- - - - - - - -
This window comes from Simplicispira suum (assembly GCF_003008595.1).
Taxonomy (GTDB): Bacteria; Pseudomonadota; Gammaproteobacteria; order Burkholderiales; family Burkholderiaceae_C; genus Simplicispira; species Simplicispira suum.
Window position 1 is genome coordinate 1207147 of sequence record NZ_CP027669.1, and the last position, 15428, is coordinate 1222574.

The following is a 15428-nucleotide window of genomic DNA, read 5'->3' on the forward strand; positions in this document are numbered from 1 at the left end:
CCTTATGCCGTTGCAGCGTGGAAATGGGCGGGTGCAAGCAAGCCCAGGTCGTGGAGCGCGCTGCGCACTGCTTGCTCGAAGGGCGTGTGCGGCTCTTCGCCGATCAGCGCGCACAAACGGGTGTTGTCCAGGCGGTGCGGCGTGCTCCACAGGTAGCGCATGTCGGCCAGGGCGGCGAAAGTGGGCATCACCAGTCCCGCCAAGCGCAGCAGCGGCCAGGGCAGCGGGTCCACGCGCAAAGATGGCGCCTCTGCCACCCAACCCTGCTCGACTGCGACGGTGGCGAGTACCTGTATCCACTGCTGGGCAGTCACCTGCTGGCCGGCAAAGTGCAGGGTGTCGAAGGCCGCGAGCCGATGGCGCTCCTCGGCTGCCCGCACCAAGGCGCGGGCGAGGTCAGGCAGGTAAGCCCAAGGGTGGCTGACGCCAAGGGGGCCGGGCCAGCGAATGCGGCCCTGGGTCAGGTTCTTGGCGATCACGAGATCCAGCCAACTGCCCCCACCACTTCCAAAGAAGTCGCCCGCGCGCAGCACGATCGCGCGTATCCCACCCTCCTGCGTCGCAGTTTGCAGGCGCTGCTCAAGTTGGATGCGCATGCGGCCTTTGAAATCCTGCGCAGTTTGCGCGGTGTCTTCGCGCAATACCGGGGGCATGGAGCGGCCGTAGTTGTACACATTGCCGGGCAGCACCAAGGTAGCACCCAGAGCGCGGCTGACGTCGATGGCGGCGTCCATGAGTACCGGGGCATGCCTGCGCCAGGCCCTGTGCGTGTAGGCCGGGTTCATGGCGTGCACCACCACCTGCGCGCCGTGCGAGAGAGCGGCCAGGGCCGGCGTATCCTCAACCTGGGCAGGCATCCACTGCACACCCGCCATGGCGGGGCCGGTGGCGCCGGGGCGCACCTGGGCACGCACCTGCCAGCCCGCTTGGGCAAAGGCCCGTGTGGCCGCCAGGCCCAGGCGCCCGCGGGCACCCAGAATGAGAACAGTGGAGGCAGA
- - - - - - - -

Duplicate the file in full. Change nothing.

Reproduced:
This window comes from Simplicispira suum (assembly GCF_003008595.1).
Taxonomy (GTDB): Bacteria; Pseudomonadota; Gammaproteobacteria; order Burkholderiales; family Burkholderiaceae_C; genus Simplicispira; species Simplicispira suum.
Window position 1 is genome coordinate 1207147 of sequence record NZ_CP027669.1, and the last position, 15428, is coordinate 1222574.

The following is a 15428-nucleotide window of genomic DNA, read 5'->3' on the forward strand; positions in this document are numbered from 1 at the left end:
CCTTATGCCGTTGCAGCGTGGAAATGGGCGGGTGCAAGCAAGCCCAGGTCGTGGAGCGCGCTGCGCACTGCTTGCTCGAAGGGCGTGTGCGGCTCTTCGCCGATCAGCGCGCACAAACGGGTGTTGTCCAGGCGGTGCGGCGTGCTCCACAGGTAGCGCATGTCGGCCAGGGCGGCGAAAGTGGGCATCACCAGTCCCGCCAAGCGCAGCAGCGGCCAGGGCAGCGGGTCCACGCGCAAAGATGGCGCCTCTGCCACCCAACCCTGCTCGACTGCGACGGTGGCGAGTACCTGTATCCACTGCTGGGCAGTCACCTGCTGGCCGGCAAAGTGCAGGGTGTCGAAGGCCGCGAGCCGATGGCGCTCCTCGGCTGCCCGCACCAAGGCGCGGGCGAGGTCAGGCAGGTAAGCCCAAGGGTGGCTGACGCCAAGGGGGCCGGGCCAGCGAATGCGGCCCTGGGTCAGGTTCTTGGCGATCACGAGATCCAGCCAACTGCCCCCACCACTTCCAAAGAAGTCGCCCGCGCGCAGCACGATCGCGCGTATCCCACCCTCCTGCGTCGCAGTTTGCAGGCGCTGCTCAAGTTGGATGCGCATGCGGCCTTTGAAATCCTGCGCAGTTTGCGCGGTGTCTTCGCGCAATACCGGGGGCATGGAGCGGCCGTAGTTGTACACATTGCCGGGCAGCACCAAGGTAGCACCCAGAGCGCGGCTGACGTCGATGGCGGCGTCCATGAGTACCGGGGCATGCCTGCGCCAGGCCCTGTGCGTGTAGGCCGGGTTCATGGCGTGCACCACCACCTGCGCGCCGTGCGAGAGAGCGGCCAGGGCCGGCGTATCCTCAACCTGGGCAGGCATCCACTGCACACCCGCCATGGCGGGGCCGGTGGCGCCGGGGCGCACCTGGGCACGCACCTGCCAGCCCGCTTGGGCAAAGGCCCGTGTGGCCGCCAGGCCCAGGCGCCCGCGGGCACCCAGAATGAGAACAGTGGAGGCAGA